For those of us who share those memories of being taught as children how to give, it’s the kind of experience that cannot be replaced by internet shopping. Pam Konwin, owner of Elements in Occoquan, thinks that the proliferation of the internet and the effects of the COVID years have had an impact on those wanting to go into small business. “A lot of young people don’t want to have a brick-and-mortar store anymore. They want to do everything online,” she says. Yet she believes most customers actually want to see and feel what they’re buying before they buy it. “Sometimes people come in and they don’t even know what they’re looking for, until they see it,” she says. Speaking of her store, she adds, “It’s a great place to get girlfriend gifts. People say I have the best scarf collection around. We have a lot of funky items. You’ll find something you wouldn’t find at a department store, that’s for sure.”
If you have someone who’s hard to buy for, or if you’re the one who has a hard time being satisfied giving a present without pizzazz, then shopping small and local is your answer. Candy Murphy of Details in Haymarket agrees. When asked if she would consider her aesthetic to be trendy, classic or off-beat, she says, “Yes,” and laughs. “We really have something for everyone — clothing, jewelry, things for the home, hostess gifts. And there’s a little bit of everything style-wise.” Details has been in business for over 20 years and started out as a home décor store. The inventory expanded over the years. Since Candy Murphy bought it two years ago, she’s also broadened the clothing line.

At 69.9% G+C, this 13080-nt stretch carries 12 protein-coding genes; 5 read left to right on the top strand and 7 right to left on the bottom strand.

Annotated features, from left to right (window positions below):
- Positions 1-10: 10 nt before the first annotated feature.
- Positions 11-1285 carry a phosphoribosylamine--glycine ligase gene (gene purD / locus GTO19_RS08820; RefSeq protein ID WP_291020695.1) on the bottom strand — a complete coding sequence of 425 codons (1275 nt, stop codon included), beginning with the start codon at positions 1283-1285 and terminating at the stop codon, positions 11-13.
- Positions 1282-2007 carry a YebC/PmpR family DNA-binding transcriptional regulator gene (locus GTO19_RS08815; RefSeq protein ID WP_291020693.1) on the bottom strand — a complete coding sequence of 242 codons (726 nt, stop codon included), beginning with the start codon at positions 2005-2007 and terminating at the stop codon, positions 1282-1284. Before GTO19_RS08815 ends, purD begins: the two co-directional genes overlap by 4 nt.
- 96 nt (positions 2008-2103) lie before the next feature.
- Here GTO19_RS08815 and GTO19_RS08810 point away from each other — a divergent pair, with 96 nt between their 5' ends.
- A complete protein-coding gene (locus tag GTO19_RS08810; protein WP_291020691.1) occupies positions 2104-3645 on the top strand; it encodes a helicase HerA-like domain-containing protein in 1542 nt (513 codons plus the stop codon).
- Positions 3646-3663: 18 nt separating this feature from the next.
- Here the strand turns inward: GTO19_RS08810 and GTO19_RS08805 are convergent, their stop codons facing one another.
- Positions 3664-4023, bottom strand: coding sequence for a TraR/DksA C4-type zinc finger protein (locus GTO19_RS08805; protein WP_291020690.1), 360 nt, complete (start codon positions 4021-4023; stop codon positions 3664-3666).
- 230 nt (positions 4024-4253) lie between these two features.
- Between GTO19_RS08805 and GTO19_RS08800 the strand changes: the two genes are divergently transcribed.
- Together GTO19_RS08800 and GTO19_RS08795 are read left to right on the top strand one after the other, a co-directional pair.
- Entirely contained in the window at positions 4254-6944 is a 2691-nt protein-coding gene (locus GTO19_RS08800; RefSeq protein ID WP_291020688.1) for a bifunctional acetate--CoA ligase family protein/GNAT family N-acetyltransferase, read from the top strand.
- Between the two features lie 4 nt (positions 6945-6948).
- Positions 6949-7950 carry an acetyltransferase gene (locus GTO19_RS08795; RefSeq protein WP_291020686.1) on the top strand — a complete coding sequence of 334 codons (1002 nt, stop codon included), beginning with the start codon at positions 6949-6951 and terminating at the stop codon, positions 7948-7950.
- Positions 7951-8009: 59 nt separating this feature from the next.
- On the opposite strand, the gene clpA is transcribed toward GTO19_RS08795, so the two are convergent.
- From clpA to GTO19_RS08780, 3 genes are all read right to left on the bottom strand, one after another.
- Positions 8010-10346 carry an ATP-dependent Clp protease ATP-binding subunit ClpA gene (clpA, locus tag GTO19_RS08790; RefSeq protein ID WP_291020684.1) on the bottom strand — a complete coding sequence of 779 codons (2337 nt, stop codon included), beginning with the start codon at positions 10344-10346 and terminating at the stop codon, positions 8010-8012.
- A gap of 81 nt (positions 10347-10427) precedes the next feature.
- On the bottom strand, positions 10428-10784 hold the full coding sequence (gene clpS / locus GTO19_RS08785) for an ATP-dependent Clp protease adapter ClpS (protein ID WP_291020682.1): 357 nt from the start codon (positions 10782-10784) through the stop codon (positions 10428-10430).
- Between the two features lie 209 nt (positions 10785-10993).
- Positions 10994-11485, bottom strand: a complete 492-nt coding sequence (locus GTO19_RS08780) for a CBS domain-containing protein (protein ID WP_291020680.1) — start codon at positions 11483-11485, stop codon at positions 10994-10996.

Puzzle Palooza in Occoquan is another example of the one-of-a-kind store that you won’t find in a mall. Their 3,500 products range from a two-piece puzzle for very young children to a 42,000 piece puzzle for adults. “It is not uncommon for us to hear new customers exclaim, ‘Oh my gosh this place is amazing,’ when they walk in the door for the first time,” says owner Donna Sherman. “Customers comment on the wide variety of items that we have. We love talking to our customers about their favorite puzzles and games, as well as answering their questions.” And the sharing of information is a two-way street. “Conversations with our customers are a great way for us to learn about different games and brands that we may not have heard of,” she adds. Many customers also come for the games, crystal art, Ty Beanies and other items, and appreciate the punch card program that earns them discounts on future purchases.